Friday, August 31, 2012

Where Are The Men of Dadaab? Blog 1

Blog 1
31 Aug 12

Where are the men of Dadaab?
Azad Essa Last Modified 21 Jul 2011

Many of the families from southern and central Somalia have been forced to leave their home and travel to Dadaab, a refugee complex in Kenya. These farmers have been experiencing a drought for more than four years. The extensive drought coupled with the al-Shabaab’s ban on aid agencies assisting farmers has made living in Somalia unpractical. This social problem has completely destroyed  the Somalian way of life. With a lack of water and no aid farmers are losing their cattle, and a loss of cattle means a loss of income. Unfortunately this is not the only thing these families are losing.

At the Dadaab refugee complex there is a notable difference between the amount of men and women there. Of all the refugees approximately 80% are women. The males that are there are either young boys or elderly men. When the women of Dadaab are asked about this phenomenon the replies refer back to the men wanting to save as many cattle as they can. Cattle for these pastoral farmers mean wealth and assets. These men are known to separate from their families for an extended amount of time to attempt to keep their cattle alive. However, Jane Alice Okello, a senior protection officer with the UNHCR offers another reason why some of these young men may be missing. She suggests that some of these young men especially those coming from Lower Juba, were abducted by al-Shabaab. In other situations family members feared their son may get abducted on the journey to Dadaab and decided it would be best to leave them at home.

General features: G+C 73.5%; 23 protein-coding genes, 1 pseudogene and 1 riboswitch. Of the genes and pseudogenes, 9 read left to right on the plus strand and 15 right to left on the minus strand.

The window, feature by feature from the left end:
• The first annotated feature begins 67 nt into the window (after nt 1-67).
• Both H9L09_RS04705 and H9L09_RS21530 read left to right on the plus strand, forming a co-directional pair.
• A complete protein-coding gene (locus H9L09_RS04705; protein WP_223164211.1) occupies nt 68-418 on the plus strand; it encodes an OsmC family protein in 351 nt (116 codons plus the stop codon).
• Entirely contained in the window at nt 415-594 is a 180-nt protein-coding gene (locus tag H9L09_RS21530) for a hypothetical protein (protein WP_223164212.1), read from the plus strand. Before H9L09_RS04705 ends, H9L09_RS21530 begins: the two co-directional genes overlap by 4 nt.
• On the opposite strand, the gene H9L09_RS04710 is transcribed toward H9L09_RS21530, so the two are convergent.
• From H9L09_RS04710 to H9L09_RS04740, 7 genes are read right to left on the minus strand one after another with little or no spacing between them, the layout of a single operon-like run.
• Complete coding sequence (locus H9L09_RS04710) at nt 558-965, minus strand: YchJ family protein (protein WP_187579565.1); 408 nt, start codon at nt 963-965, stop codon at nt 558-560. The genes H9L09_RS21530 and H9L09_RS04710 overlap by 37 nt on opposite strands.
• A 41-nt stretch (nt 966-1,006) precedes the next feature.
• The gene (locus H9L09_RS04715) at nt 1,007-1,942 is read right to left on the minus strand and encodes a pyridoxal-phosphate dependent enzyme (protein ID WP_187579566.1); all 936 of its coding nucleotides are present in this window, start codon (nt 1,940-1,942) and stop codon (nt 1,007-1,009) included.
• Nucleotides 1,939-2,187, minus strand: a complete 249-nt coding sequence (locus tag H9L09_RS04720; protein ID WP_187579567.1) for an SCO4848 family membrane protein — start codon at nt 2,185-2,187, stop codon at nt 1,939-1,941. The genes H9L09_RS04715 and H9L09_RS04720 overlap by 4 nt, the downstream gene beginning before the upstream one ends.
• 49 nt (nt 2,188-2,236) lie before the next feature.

This belief is not fool hearted. In a new report called In the line of fire, the group says that, since 2006, there has been a massive drive in Somalia to recruit young boys, mostly between the ages of 12 and 18, to fight in the country's civil war. AI alleges that both the militant groups and the Somali army are guilty of recruiting child soldiers. 

The absence of men among the newly arrivals at Dadaab allows for opportunities for the women and children to experience abuse. According to UNICEF there have been more than 350 incidents of sexual and gender based violence reported at Dadaab in a six month period, compared to the year prior with on 75 reported incidents.

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